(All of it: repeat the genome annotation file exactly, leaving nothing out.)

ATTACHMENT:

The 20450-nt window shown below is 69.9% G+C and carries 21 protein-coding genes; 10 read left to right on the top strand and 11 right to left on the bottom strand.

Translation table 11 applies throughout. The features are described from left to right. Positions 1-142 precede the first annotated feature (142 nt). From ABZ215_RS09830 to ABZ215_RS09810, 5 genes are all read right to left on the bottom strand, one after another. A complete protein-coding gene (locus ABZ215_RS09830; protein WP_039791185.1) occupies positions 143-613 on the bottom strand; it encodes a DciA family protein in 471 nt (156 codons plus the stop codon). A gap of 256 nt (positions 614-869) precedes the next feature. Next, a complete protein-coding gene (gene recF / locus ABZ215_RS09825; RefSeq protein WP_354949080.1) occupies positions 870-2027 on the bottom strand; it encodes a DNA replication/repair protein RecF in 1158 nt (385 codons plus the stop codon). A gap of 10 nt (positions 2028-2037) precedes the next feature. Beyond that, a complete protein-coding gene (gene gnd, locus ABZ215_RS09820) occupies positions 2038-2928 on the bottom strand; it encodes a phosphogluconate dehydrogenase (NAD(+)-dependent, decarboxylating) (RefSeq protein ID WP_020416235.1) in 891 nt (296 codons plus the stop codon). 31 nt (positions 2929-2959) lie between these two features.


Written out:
The 20450-nt window shown below is 69.9% G+C and carries 21 protein-coding genes; 10 read left to right on the top strand and 11 right to left on the bottom strand.

Translation table 11 applies throughout. The features are described from left to right. Positions 1-142 precede the first annotated feature (142 nt). From ABZ215_RS09830 to ABZ215_RS09810, 5 genes are all read right to left on the bottom strand, one after another. A complete protein-coding gene (locus ABZ215_RS09830; protein WP_039791185.1) occupies positions 143-613 on the bottom strand; it encodes a DciA family protein in 471 nt (156 codons plus the stop codon). A gap of 256 nt (positions 614-869) precedes the next feature. Next, a complete protein-coding gene (gene recF / locus ABZ215_RS09825; RefSeq protein WP_354949080.1) occupies positions 870-2027 on the bottom strand; it encodes a DNA replication/repair protein RecF in 1158 nt (385 codons plus the stop codon). A gap of 10 nt (positions 2028-2037) precedes the next feature. Beyond that, a complete protein-coding gene (gene gnd, locus ABZ215_RS09820) occupies positions 2038-2928 on the bottom strand; it encodes a phosphogluconate dehydrogenase (NAD(+)-dependent, decarboxylating) (RefSeq protein ID WP_020416235.1) in 891 nt (296 codons plus the stop codon). 31 nt (positions 2929-2959) lie between these two features.